They compared the outcome from all their combined monitoring with the users' self reports about their feelings to find out how well the program actually performs, and whether it can indeed tell how the user feels. The combination of the data gathered by the program with the users' self-reported state of mind (called the ground truth) allows the researchers to train the system. The program then begins to understand from just the data gathered whether the user is feeling positive, neutral or negative.
Bulb

Researchers discover environmentally-friendly process for the purification of water

water purification process
© Thor Nielsen/SINTEF
When biologist Netzer (left), who specialises in bioprocesses, met electrochemist Colmenares, whose field is water purification, they came up with the idea of a practical, microbial, energy-generating water purification system. Today their demonstration plant is up and running.
Researchers in Trondheim have succeeded in getting bacteria to power a fuel cell. The "fuel" used is wastewater, and the products of the process are pure water droplets and electricity.

This is an environmentally-friendly process for the purification of water derived from industrial processes and suchlike", says SINTEF researcher Luis Cesar Colmenares, who is running the project together with his colleague Roman Netzer. "It also generates small amounts of electricity - in practice enough to drive a small fan, a sensor or a light-emitting diode", he says.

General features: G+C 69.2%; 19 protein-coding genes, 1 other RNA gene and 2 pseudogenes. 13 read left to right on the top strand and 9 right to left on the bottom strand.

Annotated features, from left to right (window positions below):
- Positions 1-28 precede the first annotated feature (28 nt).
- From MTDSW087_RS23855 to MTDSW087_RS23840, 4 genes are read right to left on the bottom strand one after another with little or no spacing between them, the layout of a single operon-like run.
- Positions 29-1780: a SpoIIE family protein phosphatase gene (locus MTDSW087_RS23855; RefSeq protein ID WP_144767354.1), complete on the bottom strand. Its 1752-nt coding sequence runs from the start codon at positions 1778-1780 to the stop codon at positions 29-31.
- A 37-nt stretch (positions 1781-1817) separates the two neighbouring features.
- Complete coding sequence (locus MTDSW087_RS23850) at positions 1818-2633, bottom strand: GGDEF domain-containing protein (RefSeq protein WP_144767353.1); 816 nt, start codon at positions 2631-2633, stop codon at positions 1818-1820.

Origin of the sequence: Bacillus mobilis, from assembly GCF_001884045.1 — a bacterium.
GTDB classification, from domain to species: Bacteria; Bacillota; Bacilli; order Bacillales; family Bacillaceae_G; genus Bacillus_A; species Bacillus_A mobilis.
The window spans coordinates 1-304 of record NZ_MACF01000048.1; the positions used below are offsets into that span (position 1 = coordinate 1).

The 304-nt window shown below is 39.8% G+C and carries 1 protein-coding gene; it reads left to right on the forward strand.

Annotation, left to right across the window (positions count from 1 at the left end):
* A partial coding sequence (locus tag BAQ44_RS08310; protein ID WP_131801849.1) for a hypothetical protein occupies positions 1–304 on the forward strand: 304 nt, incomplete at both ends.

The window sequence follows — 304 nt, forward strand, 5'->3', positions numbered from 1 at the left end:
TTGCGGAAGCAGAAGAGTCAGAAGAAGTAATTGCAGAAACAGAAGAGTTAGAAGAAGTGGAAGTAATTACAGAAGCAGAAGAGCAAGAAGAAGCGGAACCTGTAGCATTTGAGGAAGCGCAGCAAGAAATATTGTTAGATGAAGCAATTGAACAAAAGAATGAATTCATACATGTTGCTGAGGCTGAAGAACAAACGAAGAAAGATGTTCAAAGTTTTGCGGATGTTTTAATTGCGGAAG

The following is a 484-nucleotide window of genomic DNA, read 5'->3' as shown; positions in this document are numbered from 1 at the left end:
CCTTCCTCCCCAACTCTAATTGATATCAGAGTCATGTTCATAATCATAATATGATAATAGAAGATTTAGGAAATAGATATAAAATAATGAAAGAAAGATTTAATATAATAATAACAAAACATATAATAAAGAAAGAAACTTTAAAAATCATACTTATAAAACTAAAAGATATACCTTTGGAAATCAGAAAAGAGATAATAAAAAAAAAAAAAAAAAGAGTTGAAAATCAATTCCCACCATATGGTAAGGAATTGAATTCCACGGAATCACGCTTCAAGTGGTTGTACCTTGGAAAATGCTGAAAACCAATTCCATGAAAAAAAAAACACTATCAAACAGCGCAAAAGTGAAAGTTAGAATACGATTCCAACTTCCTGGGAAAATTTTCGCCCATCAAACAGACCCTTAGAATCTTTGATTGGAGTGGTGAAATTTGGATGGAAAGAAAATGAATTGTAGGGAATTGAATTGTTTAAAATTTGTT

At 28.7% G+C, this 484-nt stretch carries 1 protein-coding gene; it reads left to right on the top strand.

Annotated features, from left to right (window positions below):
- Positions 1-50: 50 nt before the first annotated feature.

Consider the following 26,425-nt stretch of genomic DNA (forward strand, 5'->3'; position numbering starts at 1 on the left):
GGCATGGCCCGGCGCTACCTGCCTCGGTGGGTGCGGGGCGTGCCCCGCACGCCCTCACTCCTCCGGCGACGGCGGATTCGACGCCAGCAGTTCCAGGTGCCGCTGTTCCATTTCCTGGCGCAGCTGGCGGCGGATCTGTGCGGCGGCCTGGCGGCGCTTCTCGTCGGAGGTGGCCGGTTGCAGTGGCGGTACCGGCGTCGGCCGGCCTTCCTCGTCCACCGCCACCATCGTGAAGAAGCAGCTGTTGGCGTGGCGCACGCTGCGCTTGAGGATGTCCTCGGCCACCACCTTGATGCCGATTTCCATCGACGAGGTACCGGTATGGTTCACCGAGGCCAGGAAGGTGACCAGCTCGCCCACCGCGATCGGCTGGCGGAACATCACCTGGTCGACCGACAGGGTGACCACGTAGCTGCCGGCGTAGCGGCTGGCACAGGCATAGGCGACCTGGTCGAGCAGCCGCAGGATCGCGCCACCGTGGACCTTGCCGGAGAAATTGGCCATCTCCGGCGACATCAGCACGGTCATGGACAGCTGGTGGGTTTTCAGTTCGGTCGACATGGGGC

In the future, the researchers hope to scale up this energy generation to enable the same energy to be used to power the water purification process, which commonly consists of many stages, often involving mechanical and energy-demanding decontamination steps at its outset.
Robot

Swedish office puts chips under staff's skin


Want to gain entry to your office, get on a bus, or perhaps buy a sandwich? We're all getting used to swiping a card to do all these things. But at Epicenter, a new hi-tech office block in Sweden, they are trying a different approach - a chip under the skin.

Felicio de Costa, whose company is one of the tenants, arrives at the front door and holds his hand against it to gain entry. Inside he does the same thing to get into the office space he rents, and he can also wave his hand to operate the photocopier.